A typical throwaway statement people make in causal and academic spaces is that “‘race’ is a social construct.”
This statement is, of course, factual and even a given. People struggle the most with that though “race” is a social construct, both systemic and everyday racism is too concrete. As a scholar of “race,” racialization, and racism, the last 12 years have sadly proven that entrenched and embedded racism is fundamentally in all society’s institutions.
Even the U. S. Constitution, which has provided hope for decades of civil rights activists, we have witnessed how racists can weaponize the same U. S. Constitution against those who our foundational legal structure was never intended to represent nor include. A knee-jerk response is always to find or expose the “racists.”
But that still leaves untouched how racism’s enactment is precisely how our institutions were meant to operate.
Anti-Racism is an Action
So, the challenge of anti-racism appears insurmountable because many try to attack it as an individual or personal problem or defect. Anti-racism is a priori about collective actions, unities, and solidarities.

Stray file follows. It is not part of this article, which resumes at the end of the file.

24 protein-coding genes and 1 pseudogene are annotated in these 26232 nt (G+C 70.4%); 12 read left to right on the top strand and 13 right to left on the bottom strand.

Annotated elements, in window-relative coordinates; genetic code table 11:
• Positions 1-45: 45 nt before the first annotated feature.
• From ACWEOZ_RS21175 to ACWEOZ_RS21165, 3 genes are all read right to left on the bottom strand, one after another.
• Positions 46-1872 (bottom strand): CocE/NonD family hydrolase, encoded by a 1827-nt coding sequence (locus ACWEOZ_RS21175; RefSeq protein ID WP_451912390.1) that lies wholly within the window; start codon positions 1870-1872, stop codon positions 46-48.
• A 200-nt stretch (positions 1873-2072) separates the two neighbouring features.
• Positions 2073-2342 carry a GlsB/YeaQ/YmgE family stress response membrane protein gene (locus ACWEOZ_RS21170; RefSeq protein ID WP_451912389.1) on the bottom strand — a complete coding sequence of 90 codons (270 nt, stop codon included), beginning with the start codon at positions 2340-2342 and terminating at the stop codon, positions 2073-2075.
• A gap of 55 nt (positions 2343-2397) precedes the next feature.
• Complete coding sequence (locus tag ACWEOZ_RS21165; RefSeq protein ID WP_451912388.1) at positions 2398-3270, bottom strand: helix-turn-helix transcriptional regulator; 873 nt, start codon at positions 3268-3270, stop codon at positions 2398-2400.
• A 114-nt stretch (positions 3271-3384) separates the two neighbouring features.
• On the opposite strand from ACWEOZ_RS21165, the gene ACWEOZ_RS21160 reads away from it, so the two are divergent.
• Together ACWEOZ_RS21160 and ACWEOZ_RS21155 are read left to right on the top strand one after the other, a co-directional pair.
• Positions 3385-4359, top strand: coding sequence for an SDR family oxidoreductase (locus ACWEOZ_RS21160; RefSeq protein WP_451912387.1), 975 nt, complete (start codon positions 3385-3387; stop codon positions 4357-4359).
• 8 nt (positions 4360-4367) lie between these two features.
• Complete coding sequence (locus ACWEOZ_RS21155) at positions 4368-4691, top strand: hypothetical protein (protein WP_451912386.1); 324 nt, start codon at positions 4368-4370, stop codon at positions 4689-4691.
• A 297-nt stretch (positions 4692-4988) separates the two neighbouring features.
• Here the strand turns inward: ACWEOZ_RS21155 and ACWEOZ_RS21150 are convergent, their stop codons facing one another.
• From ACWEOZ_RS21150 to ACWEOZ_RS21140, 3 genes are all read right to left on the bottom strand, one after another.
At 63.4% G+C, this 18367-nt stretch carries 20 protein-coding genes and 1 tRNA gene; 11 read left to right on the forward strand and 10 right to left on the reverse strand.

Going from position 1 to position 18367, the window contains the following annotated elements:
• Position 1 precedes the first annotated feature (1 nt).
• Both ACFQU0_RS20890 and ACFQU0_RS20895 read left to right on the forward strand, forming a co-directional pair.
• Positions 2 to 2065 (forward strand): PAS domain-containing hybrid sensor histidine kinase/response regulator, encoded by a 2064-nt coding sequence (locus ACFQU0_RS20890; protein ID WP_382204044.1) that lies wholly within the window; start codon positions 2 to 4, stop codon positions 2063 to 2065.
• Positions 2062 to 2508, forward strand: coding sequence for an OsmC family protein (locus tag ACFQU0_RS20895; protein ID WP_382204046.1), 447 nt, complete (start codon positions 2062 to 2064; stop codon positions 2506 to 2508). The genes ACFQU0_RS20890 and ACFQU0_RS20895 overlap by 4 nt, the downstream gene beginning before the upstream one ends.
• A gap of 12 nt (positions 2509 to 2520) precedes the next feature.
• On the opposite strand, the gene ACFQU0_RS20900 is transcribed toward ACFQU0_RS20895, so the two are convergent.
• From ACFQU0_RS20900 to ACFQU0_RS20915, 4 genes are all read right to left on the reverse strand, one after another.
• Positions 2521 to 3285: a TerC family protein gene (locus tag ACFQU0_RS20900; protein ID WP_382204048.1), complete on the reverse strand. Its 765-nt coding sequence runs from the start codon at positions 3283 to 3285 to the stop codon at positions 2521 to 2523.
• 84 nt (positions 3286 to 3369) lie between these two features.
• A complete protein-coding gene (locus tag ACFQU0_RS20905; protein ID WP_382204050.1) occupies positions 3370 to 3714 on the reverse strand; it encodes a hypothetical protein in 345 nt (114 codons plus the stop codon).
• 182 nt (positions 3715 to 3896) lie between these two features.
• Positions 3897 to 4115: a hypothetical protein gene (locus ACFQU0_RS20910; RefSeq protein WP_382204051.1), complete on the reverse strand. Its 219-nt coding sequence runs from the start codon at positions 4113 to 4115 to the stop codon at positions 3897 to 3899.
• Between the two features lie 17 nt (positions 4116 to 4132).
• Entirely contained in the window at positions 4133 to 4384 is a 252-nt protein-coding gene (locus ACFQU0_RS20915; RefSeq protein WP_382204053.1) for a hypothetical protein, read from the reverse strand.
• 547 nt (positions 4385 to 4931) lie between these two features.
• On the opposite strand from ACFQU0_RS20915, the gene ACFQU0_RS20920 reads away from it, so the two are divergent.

Racism’s power is its ability to divide and rule or divide and conquer.
Anti-racism means the joint movement against fundamental structures that produce all forms of racism. Anti-racism tears down racism’s systems and builds anew in a sweeping or extensive way.
Anti-racism is not just talking or Tweeting; anti-racism is an action that requires both small and large acts of resistance and attacks to expose the inherently exclusionary nature of everyday “normal” policies, practices, and institutions.
Anti-racism’s everyday work is changing structures, policies, laws, guidelines, rules, customs, traditions, mores, norms. If these are changed, then racism’s tools will prove ineffective for the intentional and accidental racists.
When the tools, techniques, and methods of racism are destroyed or eliminated, individual behavior, conduct, and action will transform.
Alexandro Gradilla is an associate professor of Chicana and Chicano studies at Cal State Fullerton. Gradilla, who received his doctorate in ethnic studies from the University of California, Berkeley, says ending racism will take time and require ending institutional racism.